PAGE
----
2nd Place-Sharp Memorial Hospital, “Integrative Healing”
3rd Place-VA New Jersey, “Complementary Yoga Therapy for Veterans”
Healthy Communities/Enhancement of Life’s Journey
VA New Jersey
Sustainable Landscape and Storm Water Management
Through a partnership between Rutgers Cooperative Extension of Essex County and VA New Jersey Health Care System (VANJHCS), unemployed Veterans participated in a rapidly growing green job skills program focused on sustainable landscaping and storm water management at the East Orange Campus of VANJHCS. Storm water occurs when rain water runs off hard surfaces like asphalt and rooftops. This storm water collects pollutants on its way to the storm drain system, which discharges directly to local waterways. The Sustainable Landscape and Storm water Management program provided didactic sessions reinforced with hands-on installations of rain gardens, rain barrel construction/installation, organic gardening techniques, and planting of native plants around the campus. Participants practice their newly-acquired skills in the local community through demonstration projects, which may lead to industry connections and job opportunities. The class will be working with a community non-profit group in Newark to install a cistern that will provide water for the neighborhood garden. This project has received state and federal funding.
The landscape at the East Orange Campus was redefined as an opportunity to teach Veterans about the natural world and provide them with the therapeutic value of practicing horticulture. These changes have led to managing the existing landscape organically, incorporating native plants that can tolerate insects and diseases without chemical intervention, and encouraging Veterans and staff to enjoy their surroundings. Peer mentoring also occurred with class participants introducing other Veterans to gardening.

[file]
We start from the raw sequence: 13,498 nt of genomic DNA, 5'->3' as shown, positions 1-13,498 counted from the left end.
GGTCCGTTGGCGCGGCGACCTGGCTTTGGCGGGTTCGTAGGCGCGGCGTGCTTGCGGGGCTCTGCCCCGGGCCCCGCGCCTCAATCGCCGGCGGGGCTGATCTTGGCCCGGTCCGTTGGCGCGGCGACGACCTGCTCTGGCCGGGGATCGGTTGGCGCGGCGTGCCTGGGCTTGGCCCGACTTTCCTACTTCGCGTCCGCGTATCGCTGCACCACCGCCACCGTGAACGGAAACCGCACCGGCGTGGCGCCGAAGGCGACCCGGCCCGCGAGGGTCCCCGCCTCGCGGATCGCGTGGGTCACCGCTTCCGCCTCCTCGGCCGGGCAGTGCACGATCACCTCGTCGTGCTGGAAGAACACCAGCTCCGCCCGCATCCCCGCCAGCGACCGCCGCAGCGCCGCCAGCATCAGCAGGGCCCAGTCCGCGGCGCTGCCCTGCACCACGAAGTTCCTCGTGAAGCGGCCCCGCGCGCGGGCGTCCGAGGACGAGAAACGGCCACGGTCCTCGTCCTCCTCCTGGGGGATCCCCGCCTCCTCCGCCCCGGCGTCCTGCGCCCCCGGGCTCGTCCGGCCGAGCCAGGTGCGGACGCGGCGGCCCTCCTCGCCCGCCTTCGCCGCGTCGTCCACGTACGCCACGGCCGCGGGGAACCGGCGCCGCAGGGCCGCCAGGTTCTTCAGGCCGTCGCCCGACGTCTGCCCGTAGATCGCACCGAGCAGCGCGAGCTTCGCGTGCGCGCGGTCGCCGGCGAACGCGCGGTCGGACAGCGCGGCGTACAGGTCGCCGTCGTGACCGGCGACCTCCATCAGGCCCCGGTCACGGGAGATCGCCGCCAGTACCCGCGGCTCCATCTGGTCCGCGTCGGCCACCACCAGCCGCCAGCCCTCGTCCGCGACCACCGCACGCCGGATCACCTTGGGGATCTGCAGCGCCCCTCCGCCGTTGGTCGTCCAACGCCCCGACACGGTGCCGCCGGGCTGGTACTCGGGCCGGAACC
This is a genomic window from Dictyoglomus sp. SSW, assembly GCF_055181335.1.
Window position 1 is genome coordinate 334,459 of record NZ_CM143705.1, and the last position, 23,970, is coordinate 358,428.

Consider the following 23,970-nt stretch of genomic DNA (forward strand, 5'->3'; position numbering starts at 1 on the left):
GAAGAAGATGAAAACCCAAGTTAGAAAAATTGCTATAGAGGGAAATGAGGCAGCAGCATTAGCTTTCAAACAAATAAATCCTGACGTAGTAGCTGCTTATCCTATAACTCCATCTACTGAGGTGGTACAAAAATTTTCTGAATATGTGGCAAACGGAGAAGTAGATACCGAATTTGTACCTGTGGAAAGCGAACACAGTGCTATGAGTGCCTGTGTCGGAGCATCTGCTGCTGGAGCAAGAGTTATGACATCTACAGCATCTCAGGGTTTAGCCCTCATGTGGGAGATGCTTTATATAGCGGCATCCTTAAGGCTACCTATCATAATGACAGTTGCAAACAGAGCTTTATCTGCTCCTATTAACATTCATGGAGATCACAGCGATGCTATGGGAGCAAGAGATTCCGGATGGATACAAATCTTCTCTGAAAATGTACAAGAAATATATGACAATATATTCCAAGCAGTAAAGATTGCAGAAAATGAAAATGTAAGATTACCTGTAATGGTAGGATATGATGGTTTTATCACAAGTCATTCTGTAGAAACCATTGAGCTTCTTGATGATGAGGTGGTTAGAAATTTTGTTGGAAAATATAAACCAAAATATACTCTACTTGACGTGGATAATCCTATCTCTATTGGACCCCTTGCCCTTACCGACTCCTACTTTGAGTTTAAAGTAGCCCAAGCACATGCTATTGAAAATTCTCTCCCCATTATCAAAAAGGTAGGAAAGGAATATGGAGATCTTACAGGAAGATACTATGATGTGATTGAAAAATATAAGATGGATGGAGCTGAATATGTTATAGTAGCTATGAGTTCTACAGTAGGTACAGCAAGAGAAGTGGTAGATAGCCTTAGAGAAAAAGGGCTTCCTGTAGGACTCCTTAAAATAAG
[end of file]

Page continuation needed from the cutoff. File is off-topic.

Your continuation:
Many aspects of the training program are sustainable low-cost techniques that could easily be replicated at different community levels. Rain barrels and rain gardens can easily be installed in the managed landscapes of both public and private organizations. These installations can lead to improved storm water management, which can help mitigate the effects of impermeable surfaces in densely-populated urban communities. Organic community gardens are also easy to design and install in small spaces and yield local sustainable crop production.